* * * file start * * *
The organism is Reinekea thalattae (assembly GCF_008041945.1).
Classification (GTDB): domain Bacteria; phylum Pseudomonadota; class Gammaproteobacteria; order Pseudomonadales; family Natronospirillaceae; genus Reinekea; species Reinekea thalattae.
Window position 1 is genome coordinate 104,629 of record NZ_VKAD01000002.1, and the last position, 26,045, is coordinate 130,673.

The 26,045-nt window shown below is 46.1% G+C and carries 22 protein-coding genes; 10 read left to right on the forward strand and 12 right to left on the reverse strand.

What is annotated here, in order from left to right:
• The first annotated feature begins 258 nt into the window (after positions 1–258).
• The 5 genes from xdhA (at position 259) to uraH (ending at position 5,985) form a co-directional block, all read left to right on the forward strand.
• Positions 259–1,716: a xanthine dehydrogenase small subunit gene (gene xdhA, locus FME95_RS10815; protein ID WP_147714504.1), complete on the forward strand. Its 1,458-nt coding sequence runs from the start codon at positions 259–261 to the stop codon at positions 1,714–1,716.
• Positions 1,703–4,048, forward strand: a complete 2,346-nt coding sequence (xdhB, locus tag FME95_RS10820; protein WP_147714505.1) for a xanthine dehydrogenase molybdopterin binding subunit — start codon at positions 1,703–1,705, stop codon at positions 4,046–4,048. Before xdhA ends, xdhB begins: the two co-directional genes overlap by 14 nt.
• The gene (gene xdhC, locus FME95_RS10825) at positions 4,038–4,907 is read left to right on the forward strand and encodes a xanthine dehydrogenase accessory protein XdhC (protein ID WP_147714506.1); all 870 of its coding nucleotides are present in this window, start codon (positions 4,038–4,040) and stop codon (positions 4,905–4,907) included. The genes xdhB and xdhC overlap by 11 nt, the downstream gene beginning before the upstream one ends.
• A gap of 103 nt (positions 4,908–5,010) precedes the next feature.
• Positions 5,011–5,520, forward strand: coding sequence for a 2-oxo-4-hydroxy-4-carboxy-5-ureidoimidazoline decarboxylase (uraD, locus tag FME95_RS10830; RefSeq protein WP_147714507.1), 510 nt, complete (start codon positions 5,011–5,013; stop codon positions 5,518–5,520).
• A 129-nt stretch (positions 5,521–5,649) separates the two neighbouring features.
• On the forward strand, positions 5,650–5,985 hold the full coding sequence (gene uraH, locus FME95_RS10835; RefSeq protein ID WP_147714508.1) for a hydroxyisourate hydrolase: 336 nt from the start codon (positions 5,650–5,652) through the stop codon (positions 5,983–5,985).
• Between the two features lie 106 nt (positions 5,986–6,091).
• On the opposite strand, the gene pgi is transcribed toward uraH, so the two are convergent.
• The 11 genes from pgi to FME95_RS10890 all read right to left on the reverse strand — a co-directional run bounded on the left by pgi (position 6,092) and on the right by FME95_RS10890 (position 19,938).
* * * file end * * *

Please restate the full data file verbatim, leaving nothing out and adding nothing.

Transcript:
The organism is Reinekea thalattae (assembly GCF_008041945.1).
Classification (GTDB): domain Bacteria; phylum Pseudomonadota; class Gammaproteobacteria; order Pseudomonadales; family Natronospirillaceae; genus Reinekea; species Reinekea thalattae.
Window position 1 is genome coordinate 104,629 of record NZ_VKAD01000002.1, and the last position, 26,045, is coordinate 130,673.

The 26,045-nt window shown below is 46.1% G+C and carries 22 protein-coding genes; 10 read left to right on the forward strand and 12 right to left on the reverse strand.

What is annotated here, in order from left to right:
• The first annotated feature begins 258 nt into the window (after positions 1–258).
• The 5 genes from xdhA (at position 259) to uraH (ending at position 5,985) form a co-directional block, all read left to right on the forward strand.
• Positions 259–1,716: a xanthine dehydrogenase small subunit gene (gene xdhA, locus FME95_RS10815; protein ID WP_147714504.1), complete on the forward strand. Its 1,458-nt coding sequence runs from the start codon at positions 259–261 to the stop codon at positions 1,714–1,716.
• Positions 1,703–4,048, forward strand: a complete 2,346-nt coding sequence (xdhB, locus tag FME95_RS10820; protein WP_147714505.1) for a xanthine dehydrogenase molybdopterin binding subunit — start codon at positions 1,703–1,705, stop codon at positions 4,046–4,048. Before xdhA ends, xdhB begins: the two co-directional genes overlap by 14 nt.
• The gene (gene xdhC, locus FME95_RS10825) at positions 4,038–4,907 is read left to right on the forward strand and encodes a xanthine dehydrogenase accessory protein XdhC (protein ID WP_147714506.1); all 870 of its coding nucleotides are present in this window, start codon (positions 4,038–4,040) and stop codon (positions 4,905–4,907) included. The genes xdhB and xdhC overlap by 11 nt, the downstream gene beginning before the upstream one ends.
• A gap of 103 nt (positions 4,908–5,010) precedes the next feature.
• Positions 5,011–5,520, forward strand: coding sequence for a 2-oxo-4-hydroxy-4-carboxy-5-ureidoimidazoline decarboxylase (uraD, locus tag FME95_RS10830; RefSeq protein WP_147714507.1), 510 nt, complete (start codon positions 5,011–5,013; stop codon positions 5,518–5,520).
• A 129-nt stretch (positions 5,521–5,649) separates the two neighbouring features.
• On the forward strand, positions 5,650–5,985 hold the full coding sequence (gene uraH, locus FME95_RS10835; RefSeq protein ID WP_147714508.1) for a hydroxyisourate hydrolase: 336 nt from the start codon (positions 5,650–5,652) through the stop codon (positions 5,983–5,985).
• Between the two features lie 106 nt (positions 5,986–6,091).
• On the opposite strand, the gene pgi is transcribed toward uraH, so the two are convergent.
• The 11 genes from pgi to FME95_RS10890 all read right to left on the reverse strand — a co-directional run bounded on the left by pgi (position 6,092) and on the right by FME95_RS10890 (position 19,938).